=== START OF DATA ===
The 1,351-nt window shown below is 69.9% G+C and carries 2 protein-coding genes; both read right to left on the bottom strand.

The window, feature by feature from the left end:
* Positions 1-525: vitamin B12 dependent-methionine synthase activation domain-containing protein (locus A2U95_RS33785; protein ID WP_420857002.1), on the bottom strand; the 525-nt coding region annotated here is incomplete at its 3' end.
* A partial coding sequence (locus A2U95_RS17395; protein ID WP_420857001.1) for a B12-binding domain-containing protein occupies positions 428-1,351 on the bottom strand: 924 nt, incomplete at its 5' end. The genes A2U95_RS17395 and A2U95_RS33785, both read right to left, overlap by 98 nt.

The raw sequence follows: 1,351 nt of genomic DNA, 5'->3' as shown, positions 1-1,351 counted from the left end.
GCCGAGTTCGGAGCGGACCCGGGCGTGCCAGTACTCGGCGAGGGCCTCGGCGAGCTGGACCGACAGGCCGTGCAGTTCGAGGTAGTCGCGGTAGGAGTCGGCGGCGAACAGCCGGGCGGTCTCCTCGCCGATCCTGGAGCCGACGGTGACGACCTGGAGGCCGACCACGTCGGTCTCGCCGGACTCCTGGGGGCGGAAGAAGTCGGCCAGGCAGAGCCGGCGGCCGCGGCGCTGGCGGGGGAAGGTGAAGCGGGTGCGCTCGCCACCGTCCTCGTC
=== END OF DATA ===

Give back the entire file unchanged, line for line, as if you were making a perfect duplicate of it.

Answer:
The 1,351-nt window shown below is 69.9% G+C and carries 2 protein-coding genes; both read right to left on the bottom strand.

The window, feature by feature from the left end:
* Positions 1-525: vitamin B12 dependent-methionine synthase activation domain-containing protein (locus A2U95_RS33785; protein ID WP_420857002.1), on the bottom strand; the 525-nt coding region annotated here is incomplete at its 3' end.
* A partial coding sequence (locus A2U95_RS17395; protein ID WP_420857001.1) for a B12-binding domain-containing protein occupies positions 428-1,351 on the bottom strand: 924 nt, incomplete at its 5' end. The genes A2U95_RS17395 and A2U95_RS33785, both read right to left, overlap by 98 nt.

The raw sequence follows: 1,351 nt of genomic DNA, 5'->3' as shown, positions 1-1,351 counted from the left end.
GCCGAGTTCGGAGCGGACCCGGGCGTGCCAGTACTCGGCGAGGGCCTCGGCGAGCTGGACCGACAGGCCGTGCAGTTCGAGGTAGTCGCGGTAGGAGTCGGCGGCGAACAGCCGGGCGGTCTCCTCGCCGATCCTGGAGCCGACGGTGACGACCTGGAGGCCGACCACGTCGGTCTCGCCGGACTCCTGGGGGCGGAAGAAGTCGGCCAGGCAGAGCCGGCGGCCGCGGCGCTGGCGGGGGAAGGTGAAGCGGGTGCGCTCGCCACCGTCCTCGTC